Choice theory for law departments

What psychologists know about people’s behavior when they must make choices has applications for law departments.  A piece in the NY Times explained these findings about choice behavior (March 7, 2005 at page WK12).

For example, when people face too many choices, such as juggling more than 18 major issues in an agreement being negotiated or picking matter types from a list of 32, they balk.  They stumble with cognitive overload. 

Likewise, when people choose from among a wide selection, they express more regret and uncertainty about their decision.  If a department has 10 good candidates to hire for an open position, they may look ruefully look back on their choice as compared to having only three candidates.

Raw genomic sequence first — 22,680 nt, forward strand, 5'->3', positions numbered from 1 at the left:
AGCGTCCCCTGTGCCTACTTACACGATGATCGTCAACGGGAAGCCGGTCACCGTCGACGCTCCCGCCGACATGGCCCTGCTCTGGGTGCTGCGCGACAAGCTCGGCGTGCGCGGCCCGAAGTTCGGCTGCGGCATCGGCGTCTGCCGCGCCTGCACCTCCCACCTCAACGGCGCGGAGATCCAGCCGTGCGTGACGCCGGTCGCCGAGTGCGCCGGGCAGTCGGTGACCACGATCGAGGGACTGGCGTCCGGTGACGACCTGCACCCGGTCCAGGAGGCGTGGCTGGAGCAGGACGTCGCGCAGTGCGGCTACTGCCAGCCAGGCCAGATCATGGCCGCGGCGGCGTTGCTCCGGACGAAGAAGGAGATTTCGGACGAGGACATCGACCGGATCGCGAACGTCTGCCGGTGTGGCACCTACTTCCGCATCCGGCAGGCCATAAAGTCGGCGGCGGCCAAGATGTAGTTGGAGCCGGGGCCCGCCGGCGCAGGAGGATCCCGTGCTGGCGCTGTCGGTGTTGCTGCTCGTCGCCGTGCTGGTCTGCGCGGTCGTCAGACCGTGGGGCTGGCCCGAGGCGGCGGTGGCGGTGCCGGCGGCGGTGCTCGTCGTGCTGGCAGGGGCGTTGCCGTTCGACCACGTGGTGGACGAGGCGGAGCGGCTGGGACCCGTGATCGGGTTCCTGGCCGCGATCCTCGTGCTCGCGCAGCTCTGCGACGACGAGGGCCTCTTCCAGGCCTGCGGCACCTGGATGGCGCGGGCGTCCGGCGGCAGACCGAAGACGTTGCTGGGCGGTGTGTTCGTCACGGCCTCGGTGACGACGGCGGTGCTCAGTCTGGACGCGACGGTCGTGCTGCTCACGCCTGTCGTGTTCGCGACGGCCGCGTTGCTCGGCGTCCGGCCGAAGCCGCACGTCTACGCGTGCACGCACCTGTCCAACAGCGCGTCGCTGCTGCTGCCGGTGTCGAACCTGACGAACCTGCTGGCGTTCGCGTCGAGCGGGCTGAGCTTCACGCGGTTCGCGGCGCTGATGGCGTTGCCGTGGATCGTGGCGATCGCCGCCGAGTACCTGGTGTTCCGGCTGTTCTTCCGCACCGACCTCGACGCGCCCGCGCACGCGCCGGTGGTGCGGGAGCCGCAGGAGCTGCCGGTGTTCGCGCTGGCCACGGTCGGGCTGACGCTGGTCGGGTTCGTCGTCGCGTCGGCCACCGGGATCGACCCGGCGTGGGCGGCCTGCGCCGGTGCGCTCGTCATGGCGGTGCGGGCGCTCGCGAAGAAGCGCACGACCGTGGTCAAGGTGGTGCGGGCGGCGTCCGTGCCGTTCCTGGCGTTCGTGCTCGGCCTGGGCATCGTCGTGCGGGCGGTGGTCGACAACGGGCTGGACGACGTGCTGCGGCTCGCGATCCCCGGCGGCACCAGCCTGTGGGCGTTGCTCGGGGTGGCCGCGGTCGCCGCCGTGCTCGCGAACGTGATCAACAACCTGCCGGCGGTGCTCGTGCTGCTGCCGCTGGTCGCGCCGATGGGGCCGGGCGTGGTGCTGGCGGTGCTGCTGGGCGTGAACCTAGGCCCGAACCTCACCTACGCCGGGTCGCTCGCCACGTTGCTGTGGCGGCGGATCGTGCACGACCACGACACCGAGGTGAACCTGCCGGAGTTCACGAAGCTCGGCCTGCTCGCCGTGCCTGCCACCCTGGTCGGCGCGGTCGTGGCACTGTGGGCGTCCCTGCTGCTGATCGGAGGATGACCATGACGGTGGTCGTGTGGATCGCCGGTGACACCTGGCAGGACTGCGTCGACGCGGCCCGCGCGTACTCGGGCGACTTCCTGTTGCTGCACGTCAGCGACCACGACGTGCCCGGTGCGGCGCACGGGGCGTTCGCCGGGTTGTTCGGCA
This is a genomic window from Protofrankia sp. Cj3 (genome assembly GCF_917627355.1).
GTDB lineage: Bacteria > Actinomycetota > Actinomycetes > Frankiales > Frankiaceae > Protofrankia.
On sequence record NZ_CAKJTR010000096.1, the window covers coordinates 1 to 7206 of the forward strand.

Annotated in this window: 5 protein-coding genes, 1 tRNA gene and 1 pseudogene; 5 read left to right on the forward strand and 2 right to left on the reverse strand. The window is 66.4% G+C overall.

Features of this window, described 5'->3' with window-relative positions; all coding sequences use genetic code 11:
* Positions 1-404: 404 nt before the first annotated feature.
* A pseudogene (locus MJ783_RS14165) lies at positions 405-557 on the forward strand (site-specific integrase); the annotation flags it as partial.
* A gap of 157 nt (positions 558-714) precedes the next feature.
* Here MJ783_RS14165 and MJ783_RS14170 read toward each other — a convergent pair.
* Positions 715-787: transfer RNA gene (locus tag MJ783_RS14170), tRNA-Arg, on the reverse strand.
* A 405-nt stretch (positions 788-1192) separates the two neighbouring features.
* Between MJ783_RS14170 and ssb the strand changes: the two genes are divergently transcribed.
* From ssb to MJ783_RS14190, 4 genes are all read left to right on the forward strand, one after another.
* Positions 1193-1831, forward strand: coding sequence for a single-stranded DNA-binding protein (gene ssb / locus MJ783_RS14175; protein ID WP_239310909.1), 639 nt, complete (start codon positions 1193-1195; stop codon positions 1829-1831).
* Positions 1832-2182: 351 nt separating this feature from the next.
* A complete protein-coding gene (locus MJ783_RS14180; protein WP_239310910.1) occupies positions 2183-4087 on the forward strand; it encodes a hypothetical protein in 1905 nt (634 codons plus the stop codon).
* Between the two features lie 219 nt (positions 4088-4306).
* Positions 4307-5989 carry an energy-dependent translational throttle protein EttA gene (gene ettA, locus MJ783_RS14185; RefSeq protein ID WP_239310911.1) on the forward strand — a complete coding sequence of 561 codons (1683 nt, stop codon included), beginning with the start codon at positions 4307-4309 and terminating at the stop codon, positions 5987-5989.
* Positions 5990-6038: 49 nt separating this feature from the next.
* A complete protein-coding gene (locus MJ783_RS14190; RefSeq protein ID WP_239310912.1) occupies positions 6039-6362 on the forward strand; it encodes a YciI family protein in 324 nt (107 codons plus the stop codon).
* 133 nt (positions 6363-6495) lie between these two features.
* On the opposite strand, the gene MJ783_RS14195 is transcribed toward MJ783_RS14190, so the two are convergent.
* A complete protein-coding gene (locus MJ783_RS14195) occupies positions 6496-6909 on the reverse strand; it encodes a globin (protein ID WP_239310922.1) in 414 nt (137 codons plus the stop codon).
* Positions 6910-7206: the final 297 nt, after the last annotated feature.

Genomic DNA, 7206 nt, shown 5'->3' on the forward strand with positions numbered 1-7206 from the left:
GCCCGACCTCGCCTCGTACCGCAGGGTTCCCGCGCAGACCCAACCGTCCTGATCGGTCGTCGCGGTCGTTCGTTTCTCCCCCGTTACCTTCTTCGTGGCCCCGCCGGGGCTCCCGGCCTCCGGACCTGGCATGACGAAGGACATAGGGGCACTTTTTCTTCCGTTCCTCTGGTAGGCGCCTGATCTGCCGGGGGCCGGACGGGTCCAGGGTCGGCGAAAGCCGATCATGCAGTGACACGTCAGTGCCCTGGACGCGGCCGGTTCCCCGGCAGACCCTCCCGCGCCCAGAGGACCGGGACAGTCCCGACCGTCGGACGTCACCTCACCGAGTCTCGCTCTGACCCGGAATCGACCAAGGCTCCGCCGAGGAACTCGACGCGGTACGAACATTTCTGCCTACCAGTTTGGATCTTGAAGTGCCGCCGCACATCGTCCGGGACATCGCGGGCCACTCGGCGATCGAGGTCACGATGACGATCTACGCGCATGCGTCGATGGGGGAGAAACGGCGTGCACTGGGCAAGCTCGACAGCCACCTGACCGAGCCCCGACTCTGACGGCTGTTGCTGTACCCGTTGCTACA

At the other extreme, when people have no choice, such as clients must file a particular form in ten days or only one version of a case budget exists, they delay, resist, and become fractious.  When they face a choice that requires opting out of some default, such as having a standard document for confidentiality agreements available and they must actively choose not to use it, they overwhelmingly go with the default choice.  This finding suggests that a law department needs to take special care when constructing employee or client satisfaction questions.  Default choices will skew the answers.

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